At the New York Times Well blog, Anahad O’Connor writes about a new study, published in the journal Obesity Surgery, is a caution against recent optimism about gastric bypass surgery’s ability to combat Type 2 diabetes. David E. Arterburn and his coauthors conducted a retrospective cohort study of 4,434 adults with Type 2 diabetes who underwent gastric bypass surgery between 1995 and 2008. Within five years after surgery, 68.2% of the subjects experienced “an initial complete diabetes remission” — but then 35.1% of those “remitters” redeveloped diabetes within another five years.
The study subjects all received Roux-en-Y gastric byass (RYGB) procedures and were enrolled in one of three US integrated healthcare delivery systems (HealthPartners (of Minnesota), Kaiser Permanente Northern California, and Kaiser Permanente Southern California). All had Type 2 diabetes, either uncontrolled or controlled by medication, prior to surgery, and had had the disease for an average of 4.5 years. The majority of the subjects (77%) were women, with an average age of 49.6. Investigators looked for both partial and complete remission of diabetes, based on fasting glucose and/or HbA1c levels 90 or more days after medication discontinuation, measured by the end of the last filled prescription for diabetes medication. They note that their cutpoint for HbA1c signaling complete remission (<6.0%) was lower than those used by academic bariatric centers, which have reported higher percentages of Type 2 diabetes remission following gastric bypass surgery.
The authors report that 37.1% of subjects achieved complete remission one year after surgery; that percentage grew to 63.3% at three years, and 68.2% at five years. Complete remission was less likely among women, those with poor preoperative glycemic control, those who were treated with insulin or oral hypoglycemic agents before surgery, and those who had been diabetic for longer prior to surgery.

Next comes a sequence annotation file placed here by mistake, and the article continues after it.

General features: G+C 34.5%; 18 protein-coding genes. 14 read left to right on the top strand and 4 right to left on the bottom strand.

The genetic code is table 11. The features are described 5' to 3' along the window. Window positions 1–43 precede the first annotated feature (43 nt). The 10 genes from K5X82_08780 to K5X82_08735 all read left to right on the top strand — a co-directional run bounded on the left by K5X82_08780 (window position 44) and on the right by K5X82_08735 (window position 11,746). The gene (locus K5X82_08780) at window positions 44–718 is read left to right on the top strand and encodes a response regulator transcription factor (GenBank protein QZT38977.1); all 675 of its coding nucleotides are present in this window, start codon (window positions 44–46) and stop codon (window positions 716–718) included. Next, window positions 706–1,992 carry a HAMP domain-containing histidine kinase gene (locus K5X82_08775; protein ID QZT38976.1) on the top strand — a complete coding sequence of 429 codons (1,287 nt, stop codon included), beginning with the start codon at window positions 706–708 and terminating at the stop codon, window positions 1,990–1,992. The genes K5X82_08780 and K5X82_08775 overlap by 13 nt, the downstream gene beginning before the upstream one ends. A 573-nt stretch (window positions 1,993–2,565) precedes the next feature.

The authors followed the 2,254 subjects who’d experienced complete post-surgery diabetes remission and found that 7.9% had relapsed within one year, 22.1% within three years, and 35.1% within five years. Subjects at higher risk of relapse were those who were older at the time of surgery, had poor preoperative glycemic control, used insulin prior to surgery, and had diabetes for longer.
BMI data were available for 2,116 of the subjects (thanks to an electronic records system implemented from 2005-2008), and the researchers conducted analyses of this subpopulation. They report, “We found that the pre-operative BMI values were not significantly different (p=0.93) between the 1,224 cases who never completely remitted their diabetes (BMI 45.5 kg/m2), 103 cases who completely remitted but relapsed (BMI 45.8 kg/m2), and 789 cases who durably remitted their diabetes (BMI 45.6 kg/m2).” However, the subpopulation subjects those who remitted their diabetes lost slightly more weight and regained less of it over time than their non-remitting counterparts.
In their Discussion section, the authors write:
The results presented here shed new light on the importance of preoperative patient selection and counseling when one of the goals of surgical intervention is durable diabetes remission. We consistently found that those treated with insulin were less likely to remit and more likely to relapse than those not on insulin prior to surgery. … these data suggest that when the main goal of surgical treatment is durable diabetes remission, earlier surgical intervention is likely to be more effective.
… Patients should be counseled that bariatric surgery alone does not reliably “cure” diabetes. However, the remission rates achieved by RYGB appear to be far better than what could be achieved by any other behavioral or drug treatment.
The authors also note that bariatric surgery might have other benefits, short of diabetes remission, for patients with more advanced diabetes, and that this is one area for further study.
This finding will likely complicate decisiomaking for patients and their doctors. Obese patients who’ve recently been diagnosed with diabetes are probably advised to try lifestyle interventions and medications initially, and it can take years of repeated attempts at healthier exercise and eating behaviors before people sustainably adopt these habits. But if longer diabetes duration and poorer glycemic control make surgery less likely to result in sustained diabetes remission, patients may not want to spend years trying less-invasive treatments. On the other hand, patients who’ve had poorly controlled diabetes for many years may be less eager to pursue surgery if they know that any resulting diabetes remission has a good chance of reversing.
Even for those who aren’t grappling with decisions about diabetes treatment, this study is a good reminder that it’s important to measure intervention outcomes for several years post-intervention. (Having electronic medical records for large groups of patients who’ve stayed in the same healthcare system for several years helps.) Studies with long follow-up times can be difficult and expensive to conduct, but they’re essential for informing patients’ treatment decisions.